By daybreak, things hadn’t moved as much as we expected. The physical and emotional fatigue was taking a toll on me. 24 hours in the hospital, having not slept much the night before, witnessing my beloved wife suffer, and not seeing much progress, it was heart-breaking.
At some point in that morning I went away and asked God some not-so-friendly questions. I was not seeing the end of it. The thing I craved the most at that point was the cry of a baby, the same cry I was loathing when we first came into the ward. I wanted it, I needed my son to get out of that womb and cry.
At about 8.30am the doctor came and examined Shirley. He concluded that there was a complication and thus my wife had to go in for an emergency CS. That was the lowest point.
It was like the roof came crashing down. 24 hours of labour and then this? We questioned, we protested, we cried out, but the doc insisted, and we finally had to oblige. All that wait, all that pain, all the 24+ hours, all that time and now CS? That was excruciating to the bone.
We had prayed, we had exercised, we had walked months earlier, all in preparation for a normal delivery. It felt like betrayal, like someone who tricks you to work so hard only to reach the end and find out that the hard work was in vain.
The necessary preparations were made, and it was time for my wife to be wheeled into the theatre on another floor, we followed. Some of my family had arrived at this time. We camped outside until we saw a baby being pushed on a trolley. The nurse called out my wife’s name and we knew it was him. We stole glances as he was pushed into the lift and we followed. After the nurse had cleaned him up, we could finally meet him.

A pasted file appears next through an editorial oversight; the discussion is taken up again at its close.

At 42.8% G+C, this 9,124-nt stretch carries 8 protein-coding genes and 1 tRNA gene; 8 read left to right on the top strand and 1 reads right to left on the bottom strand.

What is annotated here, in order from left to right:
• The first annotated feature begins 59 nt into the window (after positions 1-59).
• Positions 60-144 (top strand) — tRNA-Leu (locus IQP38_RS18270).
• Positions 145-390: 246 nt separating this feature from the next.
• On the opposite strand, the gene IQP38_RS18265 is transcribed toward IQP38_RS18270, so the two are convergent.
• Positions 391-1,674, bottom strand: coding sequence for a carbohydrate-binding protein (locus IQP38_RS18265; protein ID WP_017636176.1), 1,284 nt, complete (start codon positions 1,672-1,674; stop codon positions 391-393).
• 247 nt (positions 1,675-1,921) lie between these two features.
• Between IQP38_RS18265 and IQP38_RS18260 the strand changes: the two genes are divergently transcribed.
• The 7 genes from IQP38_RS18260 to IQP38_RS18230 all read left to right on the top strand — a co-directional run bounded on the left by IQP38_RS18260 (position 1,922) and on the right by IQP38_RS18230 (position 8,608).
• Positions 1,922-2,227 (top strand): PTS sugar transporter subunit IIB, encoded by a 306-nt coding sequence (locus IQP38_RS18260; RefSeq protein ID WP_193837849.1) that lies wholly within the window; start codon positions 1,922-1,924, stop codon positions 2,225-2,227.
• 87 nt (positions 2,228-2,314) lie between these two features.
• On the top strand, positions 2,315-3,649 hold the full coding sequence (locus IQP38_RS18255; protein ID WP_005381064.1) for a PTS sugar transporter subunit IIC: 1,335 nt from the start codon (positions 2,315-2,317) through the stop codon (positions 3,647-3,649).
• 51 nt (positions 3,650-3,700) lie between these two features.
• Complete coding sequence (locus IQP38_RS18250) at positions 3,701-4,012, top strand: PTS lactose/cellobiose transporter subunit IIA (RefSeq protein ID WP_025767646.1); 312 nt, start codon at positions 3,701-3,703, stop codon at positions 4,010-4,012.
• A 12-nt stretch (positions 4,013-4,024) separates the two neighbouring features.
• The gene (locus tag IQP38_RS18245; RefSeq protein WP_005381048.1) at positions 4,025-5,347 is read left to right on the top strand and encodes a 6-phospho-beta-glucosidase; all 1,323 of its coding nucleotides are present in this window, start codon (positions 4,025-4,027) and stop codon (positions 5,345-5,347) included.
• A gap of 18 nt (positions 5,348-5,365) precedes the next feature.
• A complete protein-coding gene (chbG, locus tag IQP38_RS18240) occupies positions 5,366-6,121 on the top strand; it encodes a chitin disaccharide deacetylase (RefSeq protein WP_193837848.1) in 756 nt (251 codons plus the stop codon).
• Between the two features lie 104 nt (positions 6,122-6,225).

I held the boy in my hands and cried. My precious little boy finally out, shrugging, moving his limbs and crying. What a blessing it was.
No words can really define some emotions. It was that moment that introduced me to the magical world of babies, a circular economy that never stops giving.
A few hours later Shirley was back in the ward from theatre and she met her baby. The contrast between a few hours earlier and that moment very evident. No more contractions, no more anxiety, no more stress, the sight of the baby wiping all the tears away.
And that’s why I call the world of babies a circular economy. It’s a world that compensates for everything, in one way or another. For every pain or tears, for every sleepless night, for the fatigue, there is a baby’s smile or peaceful sleep or laughter to wipe it all away. As the bible says, babies really make people forget their troubles.
When you get a baby, that’s when you realise what your family has always been thinking about you. That’s when people come out of the woods, congratulating you and telling you how they were worried that you had taken long to get a baby, how they prayed and even fasted for you to be blessed with a child.
But not all family members are refrained and courteous to hold their tongues until the right time. My uncle for instance, called me one day, about 8 months into our marriage and went straight to the point. He first asked if there was a ‘problem at home’. I said no and then he was like;
“Tunataka watu Job, pea sisi watu, kama iko shida leta bibi nyumbani tutapea yeye dawa ya kienyeji.”
That is when you know you live in a community and you belong to a family, and they have expectations.
For the first few months of my son’s life, I didn’t feel like I had much to do as a father. In fact, several people asked me why I hadn’t written about fatherhood and I really felt that I had nothing to write about. Because the baby was so much dependant on the mother, I felt like I was just there to offer physical presence, moral support and to run errands.
I was just there, watching the baby grow, holding him when possible and making sure my wife had what she needed for the milk to flow.
I think at around 3 months is when I held my son and he looked at me straight in the eyes and smiled, that’s the day that I felt the connection and the transition began towards us knowing each other.
And now, eight months on, he smiles and jumps when I get home in the evening. His affinity is still more to the mother, but he gets excited when he sees me. The mental picture of his father is building, we are getting to know each other.
And slowly but surely, we are becoming father and son.